The Mountain Men (Cycle of the West)

The Mountain Men (Cycle of the West)

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State University of New York Press,2008 reprint

A famous historian called the American Civil War our Iliad and our Western experience as our Odyssey. If, perhaps, "John Brown's Body" (1928) by Stephen Vincent Benet represents our Iliad, what is our Odyssey epic? It is John G. Neihardt's "Cycle Of The West" . Who? What?

The Encyclopedia Of Traditional Epics (1994) published by ABC-CLIO defines a literary "cycle" as "...a group of poetic and prose narratives, usually evolving from a number of sources, about a legendary hero or event..." From 1915 to 1941, Nebraska's poet laureate wrote five long poems "songs" spanning the history of the Great Plains from 1822 to 1890: "The Song Of Three Friends"(1919) chronologically comes first followed by "The Song Of Hugh Glass" (1915), "The Song Of Jed Smith" (1941), "The Song Of The Indian Wars" (1925), and ends with "The Song Of The Messiah" (1935). The first three poems or songs deal with the mountain man west, the fourth pertains to the westward migration and conflict with the Native Americans, and the "Messiah" song ends with the Ghost Dance and Wounded Knee of 1890. How long are they? Well, the "Three Friends" song has eight cantos and runs 126 pages.

Of the five, probably the best known are the first three especially the "Hugh Glass" and "Jed Smith" poems (titled Mountain Men). The legend of real mountain man Hugh Glass involves being mauled by a bear, abandoned by his companions, and surviving through self reliance and perseverance. In 1955, the South Dakota author, Frederick Manfred, expanded and retold the Hugh Glass story in the superb and best selling novel, Lord Grizzly. Here's a few lines from the chapter titled "The Crawl", ' "...His thirst became a rage. He gazed around, Seeking a spring; but all about was dry As strewn bones bleaching to a desert sky; Nor did a clawed hole, bought with needed strength, Return a grateful ooze. And when at length Hugh sucked the mud, he spat it in disgust. It had the acrid tang of broken trust," '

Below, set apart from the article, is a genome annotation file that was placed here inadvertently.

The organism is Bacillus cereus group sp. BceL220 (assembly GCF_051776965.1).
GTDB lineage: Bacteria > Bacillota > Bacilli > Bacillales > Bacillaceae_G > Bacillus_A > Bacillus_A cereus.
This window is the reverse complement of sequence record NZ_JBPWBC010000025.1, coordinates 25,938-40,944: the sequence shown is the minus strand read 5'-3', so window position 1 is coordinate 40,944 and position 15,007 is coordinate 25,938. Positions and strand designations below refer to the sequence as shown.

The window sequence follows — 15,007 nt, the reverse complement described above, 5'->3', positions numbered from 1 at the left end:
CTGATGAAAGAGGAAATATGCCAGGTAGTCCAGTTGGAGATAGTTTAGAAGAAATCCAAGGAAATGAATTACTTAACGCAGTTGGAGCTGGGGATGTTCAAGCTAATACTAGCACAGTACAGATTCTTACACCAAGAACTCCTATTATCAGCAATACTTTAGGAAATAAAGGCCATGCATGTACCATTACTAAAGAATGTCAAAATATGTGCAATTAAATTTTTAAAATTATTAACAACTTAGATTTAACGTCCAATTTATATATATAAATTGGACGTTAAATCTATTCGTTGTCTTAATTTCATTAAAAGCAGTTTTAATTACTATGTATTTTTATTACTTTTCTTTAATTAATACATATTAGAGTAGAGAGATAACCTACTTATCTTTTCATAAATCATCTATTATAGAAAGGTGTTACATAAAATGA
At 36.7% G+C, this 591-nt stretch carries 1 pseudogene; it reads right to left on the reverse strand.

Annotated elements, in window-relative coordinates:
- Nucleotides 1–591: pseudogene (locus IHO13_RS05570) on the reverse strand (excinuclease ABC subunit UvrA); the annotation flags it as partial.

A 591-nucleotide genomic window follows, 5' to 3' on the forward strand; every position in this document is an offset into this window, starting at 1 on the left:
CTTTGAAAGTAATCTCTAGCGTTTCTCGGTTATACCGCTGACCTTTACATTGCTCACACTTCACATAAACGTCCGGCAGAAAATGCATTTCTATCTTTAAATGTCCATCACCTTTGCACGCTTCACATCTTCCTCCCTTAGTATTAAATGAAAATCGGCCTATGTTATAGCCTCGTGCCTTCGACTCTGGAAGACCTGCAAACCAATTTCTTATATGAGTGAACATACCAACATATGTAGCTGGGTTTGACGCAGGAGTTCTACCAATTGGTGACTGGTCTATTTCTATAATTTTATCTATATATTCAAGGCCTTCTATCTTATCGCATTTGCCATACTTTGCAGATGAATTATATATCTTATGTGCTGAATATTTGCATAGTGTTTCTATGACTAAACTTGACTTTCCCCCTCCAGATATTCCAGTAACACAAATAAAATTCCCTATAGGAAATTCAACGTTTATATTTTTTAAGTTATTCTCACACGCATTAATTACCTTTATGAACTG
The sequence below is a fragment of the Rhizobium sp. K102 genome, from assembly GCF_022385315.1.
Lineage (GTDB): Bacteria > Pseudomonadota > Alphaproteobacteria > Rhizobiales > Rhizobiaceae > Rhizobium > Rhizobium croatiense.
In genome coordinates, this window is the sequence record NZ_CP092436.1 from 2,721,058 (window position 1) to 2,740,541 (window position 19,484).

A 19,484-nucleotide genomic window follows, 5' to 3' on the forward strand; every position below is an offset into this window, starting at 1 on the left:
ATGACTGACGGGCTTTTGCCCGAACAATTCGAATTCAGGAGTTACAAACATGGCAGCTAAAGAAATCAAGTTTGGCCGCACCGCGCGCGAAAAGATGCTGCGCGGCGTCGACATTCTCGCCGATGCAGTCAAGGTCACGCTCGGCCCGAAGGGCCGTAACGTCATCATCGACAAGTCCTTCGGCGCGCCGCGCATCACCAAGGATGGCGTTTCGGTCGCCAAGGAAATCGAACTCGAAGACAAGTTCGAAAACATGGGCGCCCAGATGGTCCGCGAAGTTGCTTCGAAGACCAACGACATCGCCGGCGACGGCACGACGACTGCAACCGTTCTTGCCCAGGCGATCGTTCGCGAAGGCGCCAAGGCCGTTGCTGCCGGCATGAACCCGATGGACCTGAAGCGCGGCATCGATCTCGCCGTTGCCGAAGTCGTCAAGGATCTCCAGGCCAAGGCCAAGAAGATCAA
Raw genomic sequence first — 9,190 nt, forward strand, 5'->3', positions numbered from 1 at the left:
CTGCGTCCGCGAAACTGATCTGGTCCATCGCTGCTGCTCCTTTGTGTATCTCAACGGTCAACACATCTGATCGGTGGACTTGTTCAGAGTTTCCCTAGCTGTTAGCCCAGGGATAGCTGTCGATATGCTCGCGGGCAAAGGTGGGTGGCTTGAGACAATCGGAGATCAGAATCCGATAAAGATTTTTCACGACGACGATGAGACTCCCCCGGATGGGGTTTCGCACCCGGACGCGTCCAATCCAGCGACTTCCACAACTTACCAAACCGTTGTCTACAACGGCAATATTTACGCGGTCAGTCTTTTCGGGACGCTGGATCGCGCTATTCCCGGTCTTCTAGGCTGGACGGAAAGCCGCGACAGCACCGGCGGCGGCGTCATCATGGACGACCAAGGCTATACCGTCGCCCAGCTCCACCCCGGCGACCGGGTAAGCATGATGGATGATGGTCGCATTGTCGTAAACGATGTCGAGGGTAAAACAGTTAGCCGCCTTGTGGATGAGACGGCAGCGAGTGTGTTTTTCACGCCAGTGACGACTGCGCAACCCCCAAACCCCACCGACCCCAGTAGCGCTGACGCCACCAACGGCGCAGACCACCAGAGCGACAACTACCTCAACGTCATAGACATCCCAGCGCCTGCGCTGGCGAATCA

Most historians rank mountain man and explorer Jed Smith, the historical hero of the second song, in the company with Jim Bridger and Kit Carson as influential in opening up the West. Library collections should have Dale L. Morgan's Jedediah Smith And the Opening Of the West .

Unfortunately, because of the author's bestseller and critically acclaimed Black Elk Speaks (1932), his heroic "Cycle" creation has been overshadowed. Thus, the next time teachers are studying epics, doing a poetry unit or one is compiling a poetry bibliography, don't forget our "American Homer" or as Black Elk himself said of John G. Neihardt, ' " He is a word sender...After his words have passed, the memory of them shall stand long in the West like a flaming arrow." ' 384 pages.

Recommended by Robert L. Hicks, Arkansas City High School, Librarian, Kansas USA

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